killing off main characters (spoilers!)

Discussion in 'Fantasy' started by David Plantinga, Apr 3, 2017.

  1. David Plantinga

    David Plantinga Possibly a Darkfriend

    George R.R. Martin received so much kudos for killing Ned Stark that other authors may do the same. It's been said that killing the main character made the story so much more real and compelling and so it becomes very tempting to do the same thing. That execution was something of a novelty, but Ned's downfall came from his own faults, as admirable as those faults may be. Subsequent writers may miss this point and simply set up a protagonist and then kill him or her for the shock value.
     
  2. Darwin

    Darwin Journeyed there and back again

    That was published 21 years ago. Though it has become a household name in the last few years with the HBO show, the book series was already extremely well received in the fantasy literature genre. I think its impact on the fantasy 'meta' has already happened.
     
  3. Matticus Primal

    Matticus Primal Became a Faceless Man

    A protagonist's implied survival is always an odd thing. We're all savvy enough readers to pretty much know that they're going to make it until the very end, at which point their survival is finally on the line for reals. Everything that happened beforehand is just sort of window dressing because we inherently know you can't have a finale without a protag. So while they're always in danger, they're never really, really risking their lives until the end of the book/ movie.

    This becomes even more true for protagonist eponymous series like Dresden, Harry Potter and the like in that if you're reading book four and you know there's currently eight in the series, your protag's definitely not going to die this time around. So how do you create life and death stakes for the protag if you expect your series to be open ended/ ongoing?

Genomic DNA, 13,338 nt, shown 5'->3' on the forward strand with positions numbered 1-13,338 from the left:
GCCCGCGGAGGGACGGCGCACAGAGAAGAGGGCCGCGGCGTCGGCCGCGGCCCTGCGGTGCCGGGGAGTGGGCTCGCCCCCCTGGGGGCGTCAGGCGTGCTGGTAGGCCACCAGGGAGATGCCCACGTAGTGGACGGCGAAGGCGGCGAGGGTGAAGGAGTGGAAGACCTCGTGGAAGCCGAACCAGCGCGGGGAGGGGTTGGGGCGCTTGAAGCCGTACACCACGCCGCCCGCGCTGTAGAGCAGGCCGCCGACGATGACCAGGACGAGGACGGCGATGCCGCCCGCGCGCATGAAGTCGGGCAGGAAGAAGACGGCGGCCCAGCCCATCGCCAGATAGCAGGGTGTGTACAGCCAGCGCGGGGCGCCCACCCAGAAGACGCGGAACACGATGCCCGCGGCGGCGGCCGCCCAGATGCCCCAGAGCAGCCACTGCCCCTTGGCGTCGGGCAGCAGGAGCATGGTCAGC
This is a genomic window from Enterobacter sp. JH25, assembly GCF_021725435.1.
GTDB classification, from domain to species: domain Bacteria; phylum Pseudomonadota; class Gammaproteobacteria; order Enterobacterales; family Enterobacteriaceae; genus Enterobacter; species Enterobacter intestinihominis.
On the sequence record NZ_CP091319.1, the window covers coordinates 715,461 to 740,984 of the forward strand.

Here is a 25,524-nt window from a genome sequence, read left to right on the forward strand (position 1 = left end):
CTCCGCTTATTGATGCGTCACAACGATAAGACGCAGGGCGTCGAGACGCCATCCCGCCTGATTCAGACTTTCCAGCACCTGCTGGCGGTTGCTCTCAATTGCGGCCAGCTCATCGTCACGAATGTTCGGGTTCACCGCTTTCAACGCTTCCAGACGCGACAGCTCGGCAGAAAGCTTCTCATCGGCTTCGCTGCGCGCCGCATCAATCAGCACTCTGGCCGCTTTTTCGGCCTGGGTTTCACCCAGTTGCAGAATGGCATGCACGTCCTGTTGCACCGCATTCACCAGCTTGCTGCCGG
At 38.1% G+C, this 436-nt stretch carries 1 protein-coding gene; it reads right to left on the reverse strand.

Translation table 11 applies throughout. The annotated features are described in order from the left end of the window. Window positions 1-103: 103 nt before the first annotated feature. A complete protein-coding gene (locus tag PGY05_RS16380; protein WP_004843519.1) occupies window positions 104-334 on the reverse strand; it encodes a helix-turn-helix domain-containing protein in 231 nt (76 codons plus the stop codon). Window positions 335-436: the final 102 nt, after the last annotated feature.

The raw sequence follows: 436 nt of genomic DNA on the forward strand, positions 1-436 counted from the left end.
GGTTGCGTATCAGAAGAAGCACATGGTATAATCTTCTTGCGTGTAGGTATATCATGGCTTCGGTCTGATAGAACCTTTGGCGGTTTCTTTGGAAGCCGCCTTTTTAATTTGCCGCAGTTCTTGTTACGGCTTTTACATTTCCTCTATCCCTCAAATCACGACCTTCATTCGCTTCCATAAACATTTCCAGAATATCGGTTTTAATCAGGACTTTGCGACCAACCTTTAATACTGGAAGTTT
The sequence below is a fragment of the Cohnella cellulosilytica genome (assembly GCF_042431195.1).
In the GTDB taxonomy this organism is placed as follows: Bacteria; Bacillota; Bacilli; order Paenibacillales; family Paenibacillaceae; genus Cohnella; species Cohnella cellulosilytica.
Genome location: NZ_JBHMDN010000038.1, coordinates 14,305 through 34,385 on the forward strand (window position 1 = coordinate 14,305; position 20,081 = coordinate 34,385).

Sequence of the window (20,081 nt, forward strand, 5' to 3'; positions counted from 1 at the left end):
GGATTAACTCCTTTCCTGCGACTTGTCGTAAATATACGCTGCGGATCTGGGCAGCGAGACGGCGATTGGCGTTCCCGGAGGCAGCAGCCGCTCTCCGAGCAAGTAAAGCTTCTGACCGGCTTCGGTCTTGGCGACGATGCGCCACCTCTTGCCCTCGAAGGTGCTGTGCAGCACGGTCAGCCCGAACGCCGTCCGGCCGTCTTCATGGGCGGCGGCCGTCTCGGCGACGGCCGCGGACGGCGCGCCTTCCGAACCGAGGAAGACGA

This is a complaint you get from comics a lot, which sort of provides a solution in that it's the supporting cast that pays the price with their lives. Batman can never die, but Robin is certainly fair game.

    Martin certainly changed the game in pop culture (mind you, Psycho killed off its protagonist in the first act way, way back) by killing Ned. Mind you, Ned was one of the numerous POVs, but we all sort of clung to him since he had all the traditional trademarks of the protagonist. Which is where Martin really shined in upending the trope/ cliche by demonstrating that in this case honor and nobility did not always win the day in his world.

    And yes, in doing so, he invited emulation by lesser authors; the same way that Tarantino did back in his 90s heyday when everyone was trying to write the next Pulp Fiction.
     
  4. Darth Tater

    Darth Tater Journeyed there and back again

    This one shocked me.

    I hate to give the spoiler a label but otherwise nobody would know what they didn't want to see. Errr...

    ***BIG*** Spoiler. Proceed at your own risk if you haven't read the book.

    Kelsier. Then later just about everyone else in the end.

    And so early. I was bummed. That was the best character in the entire series. I thought the series was "good" but almost everyone else thought it was "great" so I guess everything I said in the spoiler was effective for Sanderson.
     
  5. jo zebedee

    jo zebedee Hired Nicomo Cosca, famed soldier of fortune

    But I don't think it enhanced Mistborn at all - no other character filled his shoes.

    I always know when readers reach chapter six of Abendau's Heir cos I get messages saying... you didn't ...

    I did. I killed a little girl and her dad. In fact, her dad killed her. And I did it because every element of the main characters development was linked to her death.

    Killing is sometimes important - not least to remind a reader that we just might....
     
  6. Darth Tater

    Darth Tater Journeyed there and back again